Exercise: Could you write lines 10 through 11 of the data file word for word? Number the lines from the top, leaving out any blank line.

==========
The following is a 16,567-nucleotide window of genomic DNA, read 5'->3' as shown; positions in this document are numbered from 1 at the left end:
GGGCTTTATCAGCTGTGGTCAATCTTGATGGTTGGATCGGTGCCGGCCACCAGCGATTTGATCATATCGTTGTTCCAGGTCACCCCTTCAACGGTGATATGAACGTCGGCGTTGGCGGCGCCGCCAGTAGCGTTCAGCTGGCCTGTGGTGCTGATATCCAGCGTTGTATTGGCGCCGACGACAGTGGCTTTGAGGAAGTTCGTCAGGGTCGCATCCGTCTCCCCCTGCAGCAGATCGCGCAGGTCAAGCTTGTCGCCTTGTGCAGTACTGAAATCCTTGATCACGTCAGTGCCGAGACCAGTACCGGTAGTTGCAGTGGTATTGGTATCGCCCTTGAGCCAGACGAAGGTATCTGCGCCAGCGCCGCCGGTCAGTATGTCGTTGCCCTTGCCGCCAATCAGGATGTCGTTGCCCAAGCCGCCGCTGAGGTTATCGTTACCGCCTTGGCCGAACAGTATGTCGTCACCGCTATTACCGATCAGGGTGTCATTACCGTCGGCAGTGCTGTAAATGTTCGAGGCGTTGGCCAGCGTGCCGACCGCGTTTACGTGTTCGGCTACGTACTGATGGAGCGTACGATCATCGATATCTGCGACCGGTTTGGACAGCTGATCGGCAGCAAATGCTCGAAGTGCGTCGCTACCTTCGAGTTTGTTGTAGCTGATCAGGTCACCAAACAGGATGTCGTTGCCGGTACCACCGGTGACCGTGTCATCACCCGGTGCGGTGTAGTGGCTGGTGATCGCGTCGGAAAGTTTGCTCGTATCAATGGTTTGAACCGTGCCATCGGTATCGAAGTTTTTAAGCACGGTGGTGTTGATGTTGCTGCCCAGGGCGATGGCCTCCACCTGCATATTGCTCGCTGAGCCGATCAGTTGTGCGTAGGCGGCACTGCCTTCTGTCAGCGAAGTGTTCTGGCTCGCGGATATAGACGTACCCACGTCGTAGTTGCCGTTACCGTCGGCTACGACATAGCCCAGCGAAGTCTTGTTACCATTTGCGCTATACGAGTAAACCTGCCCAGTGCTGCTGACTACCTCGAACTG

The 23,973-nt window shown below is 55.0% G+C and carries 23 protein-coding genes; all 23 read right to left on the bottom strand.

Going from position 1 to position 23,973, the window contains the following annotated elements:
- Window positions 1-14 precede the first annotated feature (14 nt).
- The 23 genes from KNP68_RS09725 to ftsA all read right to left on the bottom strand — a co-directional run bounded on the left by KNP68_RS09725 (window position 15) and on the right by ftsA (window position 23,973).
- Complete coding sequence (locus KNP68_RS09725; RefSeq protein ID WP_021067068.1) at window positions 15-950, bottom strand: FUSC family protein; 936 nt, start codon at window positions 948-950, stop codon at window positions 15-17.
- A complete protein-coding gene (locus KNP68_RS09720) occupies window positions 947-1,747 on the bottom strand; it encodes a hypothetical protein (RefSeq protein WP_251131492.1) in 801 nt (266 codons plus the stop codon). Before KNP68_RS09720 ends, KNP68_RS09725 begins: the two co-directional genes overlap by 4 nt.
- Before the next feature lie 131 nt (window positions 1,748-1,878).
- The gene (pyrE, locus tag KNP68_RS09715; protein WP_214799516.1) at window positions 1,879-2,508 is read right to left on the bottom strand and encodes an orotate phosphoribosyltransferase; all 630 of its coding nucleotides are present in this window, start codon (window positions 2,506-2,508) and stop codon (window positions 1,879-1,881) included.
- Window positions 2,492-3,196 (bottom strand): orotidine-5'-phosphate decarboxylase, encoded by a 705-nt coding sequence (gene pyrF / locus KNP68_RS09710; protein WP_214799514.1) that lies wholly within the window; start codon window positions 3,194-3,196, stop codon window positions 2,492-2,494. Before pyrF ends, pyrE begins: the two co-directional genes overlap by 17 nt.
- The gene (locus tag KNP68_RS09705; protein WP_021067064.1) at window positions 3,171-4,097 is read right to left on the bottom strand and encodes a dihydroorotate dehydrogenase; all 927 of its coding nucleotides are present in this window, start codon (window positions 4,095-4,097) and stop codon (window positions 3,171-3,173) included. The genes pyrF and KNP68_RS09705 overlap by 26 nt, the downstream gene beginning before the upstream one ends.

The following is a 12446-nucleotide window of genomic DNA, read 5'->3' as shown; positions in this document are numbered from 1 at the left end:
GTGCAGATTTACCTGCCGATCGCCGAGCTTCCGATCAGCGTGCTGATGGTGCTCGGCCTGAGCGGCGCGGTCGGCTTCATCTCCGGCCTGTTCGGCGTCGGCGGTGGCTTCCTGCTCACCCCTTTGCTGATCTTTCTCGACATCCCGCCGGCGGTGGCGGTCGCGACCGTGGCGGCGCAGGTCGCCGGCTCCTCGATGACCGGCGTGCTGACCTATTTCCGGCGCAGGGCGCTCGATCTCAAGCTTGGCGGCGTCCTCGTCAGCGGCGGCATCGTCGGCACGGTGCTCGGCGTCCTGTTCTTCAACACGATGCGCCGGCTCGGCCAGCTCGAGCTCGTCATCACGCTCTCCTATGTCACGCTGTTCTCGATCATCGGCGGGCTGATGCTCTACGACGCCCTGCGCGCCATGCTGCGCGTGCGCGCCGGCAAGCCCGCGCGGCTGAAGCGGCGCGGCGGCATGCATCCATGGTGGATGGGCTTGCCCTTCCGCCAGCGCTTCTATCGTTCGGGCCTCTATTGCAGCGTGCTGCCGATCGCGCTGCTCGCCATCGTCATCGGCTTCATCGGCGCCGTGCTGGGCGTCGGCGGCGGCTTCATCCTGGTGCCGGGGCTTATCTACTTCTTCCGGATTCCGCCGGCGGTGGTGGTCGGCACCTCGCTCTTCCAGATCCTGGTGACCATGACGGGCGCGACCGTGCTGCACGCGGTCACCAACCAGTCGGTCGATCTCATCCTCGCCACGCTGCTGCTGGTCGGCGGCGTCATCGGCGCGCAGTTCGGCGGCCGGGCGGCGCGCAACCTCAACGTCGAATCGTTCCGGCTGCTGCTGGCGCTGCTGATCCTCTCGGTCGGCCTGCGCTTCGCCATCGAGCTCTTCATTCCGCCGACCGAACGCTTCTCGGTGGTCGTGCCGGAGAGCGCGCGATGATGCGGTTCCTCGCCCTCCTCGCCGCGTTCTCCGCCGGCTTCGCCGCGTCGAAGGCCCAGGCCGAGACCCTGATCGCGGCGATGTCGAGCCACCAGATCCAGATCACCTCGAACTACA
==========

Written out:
- The gene (pyrE, locus tag KNP68_RS09715; protein WP_214799516.1) at window positions 1,879-2,508 is read right to left on the bottom strand and encodes an orotate phosphoribosyltransferase; all 630 of its coding nucleotides are present in this window, start codon (window positions 2,506-2,508) and stop codon (window positions 1,879-1,881) included.
- Window positions 2,492-3,196 (bottom strand): orotidine-5'-phosphate decarboxylase, encoded by a 705-nt coding sequence (gene pyrF / locus KNP68_RS09710; protein WP_214799514.1) that lies wholly within the window; start codon window positions 3,194-3,196, stop codon window positions 2,492-2,494. Before pyrF ends, pyrE begins: the two co-directional genes overlap by 17 nt.